Solomon v. Lafayette
MEMORANDUM OPINION. Signed by Honorable Barry A. Bryant on September 14, 2011. (cap)
IN THE UNITED STATES DISTRICT COURT
WESTERN DISTRICT OF ARKANSAS
CLIFTON O. SOLOMON
Civil No. 4:10-cv-04151
Miller County Correctional Facility;
SHERIFF RON STOVALL; and
Clifton O. Solomon filed this case pursuant to the provisions of 42 U.S.C. § 1983. He
proceeds pro se and in forma pauperis. The case is before me pursuant to the consent of the parties
(ECF No. 22).
Defendants have filed a motion for judgment on the pleadings (ECF No. 23) pursuant to Rule
12(c) of the Federal Rules of Civil Procedure. Plaintiff filed a response to the motion (ECF No. 28).
The motion is before me for decision.
Plaintiff is incarcerated in the Arkansas Department of Correction, Tucker Unit. The events
at issue in this case occurred while he was incarcerated in the Miller County Detention Center. He
originally named as a Defendant only Corporal Lafayette. See (ECF No. 1). On September 14, 2010,
Plaintiff alleged Corporal Lafayette opened a single piece of his legal mail when he was not present.
Id. Plaintiff also alleged he had been denied an opportunity to speak to his attorney. Id.
Plaintiff submitted a grievance on October 1, 2010, about the incident and directed the
grievance to Captain Hartline. See (ECF No. 1 at pg. 5). Plaintiff has filed a number of supplements
to his complaint. See (ECF No. 5, ECF No. 7, ECF No. 9, 10, 14, 15). These supplements contain
some additional factual allegations.
Plaintiff submitted another grievance on October 25th and this time directed the grievance to
Sheriff Ron Stovall. See (ECF No. 5 at pg. 2). Plaintiff also alleges that on November 26th, Corporal
Lafayette withheld all facility mail. See (ECF No. 7 at pg. 1). On January 1, 2011, Plaintiff maintains
Corporal Lafayette retaliated against, or harassed him, by taking toilet paper away during a search. See
(ECF No. 15 at pg. 1). On January 6, 2011, Plaintiff filed a supplement in which he maintains that
mail was withheld from the inmates on January 3rd and 4th. See (ECF No. 9 at pg. 1). On April 15,
2011, Plaintiff was granted leave to add Sheriff Stovall and Captain Hartline as Defendants. See (ECF
No. 13). Plaintiff maintains they failed to response to, cooperate with, or assist him in anyway. See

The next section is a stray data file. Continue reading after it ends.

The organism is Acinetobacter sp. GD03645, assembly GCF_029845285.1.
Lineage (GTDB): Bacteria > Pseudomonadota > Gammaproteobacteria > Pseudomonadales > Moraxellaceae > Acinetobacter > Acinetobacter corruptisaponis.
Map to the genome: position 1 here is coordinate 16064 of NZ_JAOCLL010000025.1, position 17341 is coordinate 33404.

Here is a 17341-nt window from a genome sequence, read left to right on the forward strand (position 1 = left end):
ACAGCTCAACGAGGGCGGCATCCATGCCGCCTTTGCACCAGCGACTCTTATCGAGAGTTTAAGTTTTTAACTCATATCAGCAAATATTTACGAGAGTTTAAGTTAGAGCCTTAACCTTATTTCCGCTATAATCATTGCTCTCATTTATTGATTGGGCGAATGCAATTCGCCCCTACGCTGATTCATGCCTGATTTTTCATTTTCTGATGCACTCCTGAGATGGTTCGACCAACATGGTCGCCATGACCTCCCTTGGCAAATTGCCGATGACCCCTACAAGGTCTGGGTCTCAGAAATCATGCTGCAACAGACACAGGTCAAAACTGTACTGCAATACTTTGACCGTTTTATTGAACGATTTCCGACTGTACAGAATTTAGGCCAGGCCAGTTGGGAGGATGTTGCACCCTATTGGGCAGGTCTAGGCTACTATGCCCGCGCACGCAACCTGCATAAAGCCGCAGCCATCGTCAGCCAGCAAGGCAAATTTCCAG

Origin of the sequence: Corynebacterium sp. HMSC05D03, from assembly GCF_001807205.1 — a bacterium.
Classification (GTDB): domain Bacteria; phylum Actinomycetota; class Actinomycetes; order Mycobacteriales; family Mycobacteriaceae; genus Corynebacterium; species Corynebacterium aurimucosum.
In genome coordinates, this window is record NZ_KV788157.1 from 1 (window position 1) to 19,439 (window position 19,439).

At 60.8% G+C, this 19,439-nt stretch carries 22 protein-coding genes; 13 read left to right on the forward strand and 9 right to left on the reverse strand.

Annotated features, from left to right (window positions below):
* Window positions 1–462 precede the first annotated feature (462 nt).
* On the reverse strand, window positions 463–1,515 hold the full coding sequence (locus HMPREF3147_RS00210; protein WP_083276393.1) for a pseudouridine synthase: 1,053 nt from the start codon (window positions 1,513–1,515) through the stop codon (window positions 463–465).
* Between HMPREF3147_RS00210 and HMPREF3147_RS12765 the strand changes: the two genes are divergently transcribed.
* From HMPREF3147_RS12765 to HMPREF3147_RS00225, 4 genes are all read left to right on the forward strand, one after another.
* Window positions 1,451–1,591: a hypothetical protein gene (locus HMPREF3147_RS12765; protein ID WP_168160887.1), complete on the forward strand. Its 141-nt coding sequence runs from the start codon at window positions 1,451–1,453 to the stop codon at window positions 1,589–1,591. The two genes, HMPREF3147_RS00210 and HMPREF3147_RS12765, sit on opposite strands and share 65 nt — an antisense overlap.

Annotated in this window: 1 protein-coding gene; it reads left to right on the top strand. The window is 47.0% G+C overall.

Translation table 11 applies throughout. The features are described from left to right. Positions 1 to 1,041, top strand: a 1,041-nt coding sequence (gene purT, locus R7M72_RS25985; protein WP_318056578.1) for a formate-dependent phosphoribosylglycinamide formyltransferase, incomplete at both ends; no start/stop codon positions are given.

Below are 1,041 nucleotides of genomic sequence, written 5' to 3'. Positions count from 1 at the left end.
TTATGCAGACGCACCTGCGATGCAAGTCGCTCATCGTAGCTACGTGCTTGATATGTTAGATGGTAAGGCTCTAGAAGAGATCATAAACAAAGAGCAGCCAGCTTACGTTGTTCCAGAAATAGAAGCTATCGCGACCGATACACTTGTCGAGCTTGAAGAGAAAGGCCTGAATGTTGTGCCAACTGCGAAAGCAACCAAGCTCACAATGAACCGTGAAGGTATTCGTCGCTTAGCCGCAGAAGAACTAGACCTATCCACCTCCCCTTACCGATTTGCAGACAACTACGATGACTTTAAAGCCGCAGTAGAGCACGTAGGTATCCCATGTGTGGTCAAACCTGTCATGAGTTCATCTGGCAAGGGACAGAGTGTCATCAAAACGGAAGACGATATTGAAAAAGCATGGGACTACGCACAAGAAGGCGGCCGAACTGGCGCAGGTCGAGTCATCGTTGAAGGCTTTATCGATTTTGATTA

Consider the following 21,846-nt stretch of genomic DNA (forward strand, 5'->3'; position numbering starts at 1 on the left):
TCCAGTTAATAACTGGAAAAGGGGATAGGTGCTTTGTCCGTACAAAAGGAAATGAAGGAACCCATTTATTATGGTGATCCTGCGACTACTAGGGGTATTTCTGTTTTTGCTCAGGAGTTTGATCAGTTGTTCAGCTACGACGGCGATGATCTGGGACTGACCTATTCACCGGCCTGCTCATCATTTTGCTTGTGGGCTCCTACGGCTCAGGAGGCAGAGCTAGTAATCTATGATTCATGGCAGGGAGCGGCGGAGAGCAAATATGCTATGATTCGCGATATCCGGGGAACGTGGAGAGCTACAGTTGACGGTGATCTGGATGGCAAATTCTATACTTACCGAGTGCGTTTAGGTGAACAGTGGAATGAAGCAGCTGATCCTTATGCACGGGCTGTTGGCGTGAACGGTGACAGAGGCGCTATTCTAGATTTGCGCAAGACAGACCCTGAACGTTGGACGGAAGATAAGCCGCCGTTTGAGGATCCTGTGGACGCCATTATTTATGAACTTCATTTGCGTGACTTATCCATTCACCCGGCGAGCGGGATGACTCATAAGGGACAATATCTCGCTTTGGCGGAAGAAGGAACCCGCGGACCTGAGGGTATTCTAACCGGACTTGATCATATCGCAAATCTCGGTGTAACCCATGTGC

(ECF No. 14 at pg. 1).
2. Applicable Standard
On a motion for judgment on the pleadings, a court applies the same standard as in a 12(b)(6)
motion for failure to state a claim. Glover v. Merck & Co., Inc., 345 F. Supp. 2d 994, 996 (D. Minn.
2004)(citing St. Paul Ramsey County Medical Ctr. v. Pennington County, S.D., 857 F.2d 1185, 1187
(8th Cir. 1988)). Rule 8(a) contains the general pleading rules and requires a complaint to present “a
short and plain statement of the claim showing that the pleader is entitled to relief.” Fed. R. Civ. P.
8(a)(2). “In order to meet this standard, and survive a motion to dismiss under Rule 12(b)(6), ‘a
complaint must contain sufficient factual matter, accepted as true, to state a claim for relief that is
plausible on its face.’” Braden v. Wal-Mart Stores, Inc., 588 F.3d 585, 594 (8th Cir. 2009)(quoting
Ashcroft v. Iqbal, ___ U.S. ___, 129 S. Ct. 1937, 1940 (2009)).
“The plausibility standard requires a plaintiff to show at the pleading stage that success on the
merits is more than a ‘sheer possibility.’” Braden, 588 F.3d at 594 (quoting Iqbal, 129 S. Ct. at 1949).
The standard does “not impose a probability requirement at the pleading stage; it simply calls for
enough fact to raise a reasonable expectation,” or reasonable inference, that the “defendant is liable
for the misconduct alleged.” Iqbal, 129 S. Ct. at 1949; see also Stone v. Harry, 364 F.3d 912, 914 (8th
Cir. 2004)(While pro se complaints are liberally construed, they must allege sufficient facts to support
Defendants maintain they are entitled to judgment in their favor on a number of grounds. First,